Among elite U.S. universities, Harvard, Yale, Brown, and Georgetown have all admitted in recent years that at one time they benefited financially from the slave trade. But two Protestant seminaries have now gone a step further, saying that in recognition of their own connections to racism they have a Christian duty to pay reparations.
Virginia Theological Seminary in Alexandria, Va., the flagship institution of the U.S. Episcopal Church, announced in September that it has set aside $1.7 million for a reparations fund, given that enslaved persons once worked on its campus and that the school participated in racial segregation even after slavery ended.
Earlier this month, Princeton Theological Seminary in Princeton, N.J., followed suit with an announcement of a $27 million endowed fund for reparations, from which $1.1 million would be dispersed annually.
"As a theology school, we use the language of confession to acknowledge our complicity with slavery," says M. Craig Barnes, the Princeton seminary president. In its announcement, the seminary said a historical audit, while showing that the school never itself owned slaves, nonetheless made clear that it "benefited from the slave economy, both through investments in Southern banks ... and from donors who profited from slavery."
The announcement at Virginia Theological Seminary also incorporated religious phrasing.
"Our past is a mixture of sin as well as grace," the Very Rev. Ian Markham, the institution's president, said in a statement. "This is the seminary recognizing that along with repentance for past sins, there is also a need for action." The school will earmark some of the funds for descendants of those enslaved persons who actually built the campus.
The reparations endowment at the Princeton seminary will support scholarships and provide full funding for its Center for Black Church Studies, enabling a new professorship.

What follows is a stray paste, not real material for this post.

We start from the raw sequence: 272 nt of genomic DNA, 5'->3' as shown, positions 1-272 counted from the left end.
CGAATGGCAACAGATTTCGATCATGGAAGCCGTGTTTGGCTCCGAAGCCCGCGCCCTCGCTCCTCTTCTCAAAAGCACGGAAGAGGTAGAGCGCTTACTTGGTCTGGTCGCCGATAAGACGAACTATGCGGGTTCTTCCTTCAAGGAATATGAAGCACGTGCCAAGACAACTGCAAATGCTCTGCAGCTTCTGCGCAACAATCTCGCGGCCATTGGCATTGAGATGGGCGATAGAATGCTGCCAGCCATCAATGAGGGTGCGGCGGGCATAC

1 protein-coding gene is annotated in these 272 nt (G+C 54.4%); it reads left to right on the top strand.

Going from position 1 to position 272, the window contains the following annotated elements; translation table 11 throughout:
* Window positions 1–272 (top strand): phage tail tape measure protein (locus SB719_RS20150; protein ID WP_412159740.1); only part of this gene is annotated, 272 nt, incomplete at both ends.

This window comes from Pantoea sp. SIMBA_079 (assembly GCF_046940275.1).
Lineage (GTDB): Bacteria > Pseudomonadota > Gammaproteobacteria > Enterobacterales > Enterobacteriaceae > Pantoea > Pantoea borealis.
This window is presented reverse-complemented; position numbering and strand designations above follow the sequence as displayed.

Are scholarships reparations?
The broader significance of the new reparation initiatives, however, is a matter of some dispute. The Southern Baptist Theological Seminary in Louisville, Ky., last spring rejected a petition from some Baptist ministers and former faculty members asking the institution to transfer some of its wealth to a seminary affiliated with Simmons College in Louisville, a historically black institution.
In December, the Southern Baptist seminary acknowledged its history of slaveholding and "deep racism" in a lengthy and candid report, but Albert Mohler, the seminary president, told the petitioners in May that he and the seminary trustees "do not believe that financial reparations are the appropriate response."
In an interview with NPR, Mohler questioned whether setting aside scholarships for African-American students should actually be seen as paying reparations.
"You're taking a percentage of your own funds and then designating that for scholarship assistance, to be paid to your own institution," he says. "It comes right back in the form of tuition payments. It's just prioritizing certain scholarship recipients."
Mohler notes that his seminary has established scholarship assistance for African American students in its doctoral program, with the goal of building "intellectual leadership both for African American churches and for leadership in the larger evangelical community." Such assistance, Mohler notes, is similar to what the Princeton and Virginia seminaries are now establishing.
"In our own way we're doing that," he says, "but we're not doing it in the form of reparations."
At Princeton Theological Seminary, affiliated with the Presbyterian Church (USA), Barnes says his trustees are not focused on the terminology of their new initiative.
"We're not afraid of the word 'reparations,'" he says, "but we prefer 'repair,' like, 'How do we repair the legacy [of slavery] we've inherited?"
A larger issue of justice
A broader question is whether the impact of slavery can be properly addressed by individual institutions taking steps on their own.
"The case-by-case approach can't encompass the full range of effects of slavery in producing racial inequality in the United States," says William Darity, a professor of public policy and African-American studies at Duke University who has written extensively on reparations.
"There's a wider set of impacts that go beyond the immediate perpetrator and the immediate victim," Darity says. "I'm convinced that what we have to do is treat the federal government as the culpable party. It's the federal government's policies and practices that permitted these atrocities to take place," Darity says, "both because of the legal framework the government established but also because of its implicit approval of these kinds of practices by its failure to intervene."
At Princeton Theological Seminary, Barnes says the establishment of a reparations fund by an individual school is no substitute for a national program.
"That's a conversation that is timely and important," he says, "and we're happy to participate in it. In the meantime, we can do what is right for ourselves, our students, and our community, and we can try to make repairs for the culture."